BANGOR, Maine — Since 2007, Eastern Maine Medical Center has been developing and refining its patient blood management program in a successful bid to decrease the need for blood transfusions. This week, medical experts from Western Australia are in Bangor, taking notes on how to implement a similar program at hospitals there.
“The world is about to change from blood transfusion to patient blood management,” said Axel Hofmann, a consultant for the Western Australia Department of Health, and EMMC is “almost at the center of the patient blood management universe.”
Hofmann is traveling with Julie Tovey, a clinical nurse consultant for the 450-bed Fremantle Hospital in the capital city of Perth, which will be the first of four public hospitals in Western Australia to implement a full-blown blood management program built on EMMC’s model.
Blood transfusions have long been considered the standard of care for patients who are anemic due to underlying health conditions such as cancer or who have lost blood during surgical procedures or physical trauma. But Hofmann said that’s an unfounded medical assumption that’s no longer supportable, and he listed several reasons why.
For one thing, he said, the demand for donated blood already far outstrips the supply, and that imbalance will only get worse as the baby boom generation ages. In addition, the cost of blood is “enormous,” he said. Although blood is donated by willing volunteers, it is increasingly expensive to test, process, store, transport and transfuse.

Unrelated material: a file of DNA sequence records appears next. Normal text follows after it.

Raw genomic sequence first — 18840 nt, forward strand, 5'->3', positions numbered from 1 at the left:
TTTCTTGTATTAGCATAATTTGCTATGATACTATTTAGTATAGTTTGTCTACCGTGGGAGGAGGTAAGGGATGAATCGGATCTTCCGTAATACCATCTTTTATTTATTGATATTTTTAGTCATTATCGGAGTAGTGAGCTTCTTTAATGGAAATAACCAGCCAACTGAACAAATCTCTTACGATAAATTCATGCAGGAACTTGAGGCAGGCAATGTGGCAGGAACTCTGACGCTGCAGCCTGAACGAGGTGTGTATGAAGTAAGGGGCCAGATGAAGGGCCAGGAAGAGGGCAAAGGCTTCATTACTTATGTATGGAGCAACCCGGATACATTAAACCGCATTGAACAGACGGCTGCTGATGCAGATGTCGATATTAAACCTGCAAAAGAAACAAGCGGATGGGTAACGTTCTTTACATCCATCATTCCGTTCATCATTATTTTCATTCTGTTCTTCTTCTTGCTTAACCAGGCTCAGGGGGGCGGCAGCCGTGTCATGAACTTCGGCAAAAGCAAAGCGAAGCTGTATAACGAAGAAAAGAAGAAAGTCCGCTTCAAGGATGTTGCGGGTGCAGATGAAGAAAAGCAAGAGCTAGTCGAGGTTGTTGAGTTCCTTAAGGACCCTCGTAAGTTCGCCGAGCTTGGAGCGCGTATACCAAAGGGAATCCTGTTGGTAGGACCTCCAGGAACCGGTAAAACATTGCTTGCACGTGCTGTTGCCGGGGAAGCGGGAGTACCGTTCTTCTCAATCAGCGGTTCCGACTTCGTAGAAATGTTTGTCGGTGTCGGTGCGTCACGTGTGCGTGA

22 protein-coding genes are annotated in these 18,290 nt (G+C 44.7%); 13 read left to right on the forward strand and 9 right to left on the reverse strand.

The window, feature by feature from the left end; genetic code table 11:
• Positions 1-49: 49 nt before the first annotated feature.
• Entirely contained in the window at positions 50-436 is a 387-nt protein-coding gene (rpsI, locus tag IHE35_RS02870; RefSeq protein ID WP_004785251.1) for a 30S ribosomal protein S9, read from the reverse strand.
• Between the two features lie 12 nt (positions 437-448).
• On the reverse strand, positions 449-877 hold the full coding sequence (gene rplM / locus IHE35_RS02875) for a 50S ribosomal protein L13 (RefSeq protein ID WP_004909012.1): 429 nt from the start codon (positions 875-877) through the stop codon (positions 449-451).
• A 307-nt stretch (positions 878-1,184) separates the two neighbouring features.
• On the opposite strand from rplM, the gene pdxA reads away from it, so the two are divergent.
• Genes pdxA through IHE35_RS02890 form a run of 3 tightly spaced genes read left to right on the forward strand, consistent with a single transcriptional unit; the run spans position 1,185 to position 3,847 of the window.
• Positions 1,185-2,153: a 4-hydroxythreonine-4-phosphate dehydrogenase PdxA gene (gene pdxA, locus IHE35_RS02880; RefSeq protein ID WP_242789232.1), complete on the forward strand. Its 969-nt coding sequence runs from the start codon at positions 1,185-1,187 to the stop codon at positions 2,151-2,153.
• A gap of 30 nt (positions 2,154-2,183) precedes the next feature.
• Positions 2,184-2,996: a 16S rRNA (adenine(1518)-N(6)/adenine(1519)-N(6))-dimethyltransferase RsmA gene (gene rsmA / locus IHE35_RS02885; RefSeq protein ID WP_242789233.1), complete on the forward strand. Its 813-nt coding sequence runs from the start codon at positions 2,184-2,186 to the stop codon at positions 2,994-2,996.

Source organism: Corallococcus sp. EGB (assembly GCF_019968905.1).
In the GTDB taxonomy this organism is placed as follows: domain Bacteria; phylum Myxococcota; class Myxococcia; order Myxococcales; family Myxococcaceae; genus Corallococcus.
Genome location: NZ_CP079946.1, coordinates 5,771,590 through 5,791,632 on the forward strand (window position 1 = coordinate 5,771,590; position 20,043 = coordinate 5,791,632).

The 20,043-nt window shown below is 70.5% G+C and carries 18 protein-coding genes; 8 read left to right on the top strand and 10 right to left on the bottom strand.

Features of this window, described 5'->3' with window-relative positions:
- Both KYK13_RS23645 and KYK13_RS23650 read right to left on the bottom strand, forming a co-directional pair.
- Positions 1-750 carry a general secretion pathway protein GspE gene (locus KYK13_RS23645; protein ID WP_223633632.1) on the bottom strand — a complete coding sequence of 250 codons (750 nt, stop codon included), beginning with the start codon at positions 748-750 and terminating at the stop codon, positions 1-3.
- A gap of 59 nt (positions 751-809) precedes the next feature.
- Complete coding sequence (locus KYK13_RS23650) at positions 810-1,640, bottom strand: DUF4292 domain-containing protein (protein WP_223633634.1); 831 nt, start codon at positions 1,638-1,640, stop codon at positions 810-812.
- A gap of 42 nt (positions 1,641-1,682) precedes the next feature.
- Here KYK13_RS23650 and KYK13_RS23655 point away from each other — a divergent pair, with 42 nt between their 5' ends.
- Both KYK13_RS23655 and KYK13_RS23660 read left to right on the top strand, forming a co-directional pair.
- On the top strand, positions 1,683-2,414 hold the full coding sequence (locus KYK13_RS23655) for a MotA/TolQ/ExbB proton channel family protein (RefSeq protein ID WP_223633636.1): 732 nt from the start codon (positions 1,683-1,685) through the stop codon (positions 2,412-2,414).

Giving patients blood also is inherently risky medically. Despite all the testing and other safeguards, a transfusion of blood can transmit viral diseases as well as set the stage for deadly blood clots, heart attacks, strokes, lung damage, kidney failure and other dangerous and costly complications.
Finally, Hofmann said, although it seems intuitive that receiving an infusion of blood would effectively counter anemia and boost the oxygen available to body tissues, “the efficacy … is not proven.” Like many widely accepted medical protocols, blood transfusion is driven more by professional habit than by scientific evidence, he said.
“It’s been grandfathered into the system and passed on to younger generations of doctors,” he said.
Dr. Irwin Gross, who heads up EMMC’s blood management program, said anemia often can be avoided or effectively treated with iron, hormones, vitamins and other means. During surgical procedures, lost blood can be collected, cleaned and returned to the patient. And emerging evidence shows that patients often tolerate anemia better than expected, he said.
EMMC’s state-of-the-art blood management program has succeeded in dramatically reducing the demand for donated blood, he said.
“Nationally, one third of patients undergoing knee or hip replacement undergo transfusion,” he said. “When we started our blood management program in 2007, we were at about 25 percent, so we were already below the national average. But now, only 2 to 3 percent of those patients are transfused.”
Gross said there will always be a need for donated blood, especially in emergency situations. But using blood in controlled, nonemergency settings at EMMC is far less frequent than it was, he said, due to ongoing physician education and electronic ordering systems that force doctors to consider alternatives.
Tovey and Hofmann spent three days at a hospital in New Jersey before arriving in Bangor Monday afternoon. They’ll leave Thursday to spend a day at a hospital in Rhode Island before returning to Western Australia. All three facilities have something to contribute to their understanding of patient blood management, Hofmann said. But EMMC’s program and progress, he said, is unmatched anywhere else.
For information about blood management, visit the website of the Society for the Advancement of Blood Management.